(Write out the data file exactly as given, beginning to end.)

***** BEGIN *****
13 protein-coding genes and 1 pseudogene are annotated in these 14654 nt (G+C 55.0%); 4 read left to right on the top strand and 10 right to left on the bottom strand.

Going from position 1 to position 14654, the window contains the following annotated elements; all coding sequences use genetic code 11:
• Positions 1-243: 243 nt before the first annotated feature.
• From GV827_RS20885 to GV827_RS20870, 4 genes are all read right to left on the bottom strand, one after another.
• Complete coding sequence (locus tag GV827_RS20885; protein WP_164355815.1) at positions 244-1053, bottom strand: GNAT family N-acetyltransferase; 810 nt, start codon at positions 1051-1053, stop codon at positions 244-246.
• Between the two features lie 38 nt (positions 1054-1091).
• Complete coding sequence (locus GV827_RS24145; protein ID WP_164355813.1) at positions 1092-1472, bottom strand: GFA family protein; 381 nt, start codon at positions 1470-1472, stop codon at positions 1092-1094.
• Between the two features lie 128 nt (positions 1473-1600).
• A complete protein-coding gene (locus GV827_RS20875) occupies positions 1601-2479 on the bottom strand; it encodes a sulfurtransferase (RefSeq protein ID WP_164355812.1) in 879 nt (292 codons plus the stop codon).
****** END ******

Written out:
13 protein-coding genes and 1 pseudogene are annotated in these 14654 nt (G+C 55.0%); 4 read left to right on the top strand and 10 right to left on the bottom strand.

Going from position 1 to position 14654, the window contains the following annotated elements; all coding sequences use genetic code 11:
• Positions 1-243: 243 nt before the first annotated feature.
• From GV827_RS20885 to GV827_RS20870, 4 genes are all read right to left on the bottom strand, one after another.
• Complete coding sequence (locus tag GV827_RS20885; protein WP_164355815.1) at positions 244-1053, bottom strand: GNAT family N-acetyltransferase; 810 nt, start codon at positions 1051-1053, stop codon at positions 244-246.
• Between the two features lie 38 nt (positions 1054-1091).
• Complete coding sequence (locus GV827_RS24145; protein ID WP_164355813.1) at positions 1092-1472, bottom strand: GFA family protein; 381 nt, start codon at positions 1470-1472, stop codon at positions 1092-1094.
• Between the two features lie 128 nt (positions 1473-1600).
• A complete protein-coding gene (locus GV827_RS20875) occupies positions 1601-2479 on the bottom strand; it encodes a sulfurtransferase (RefSeq protein ID WP_164355812.1) in 879 nt (292 codons plus the stop codon).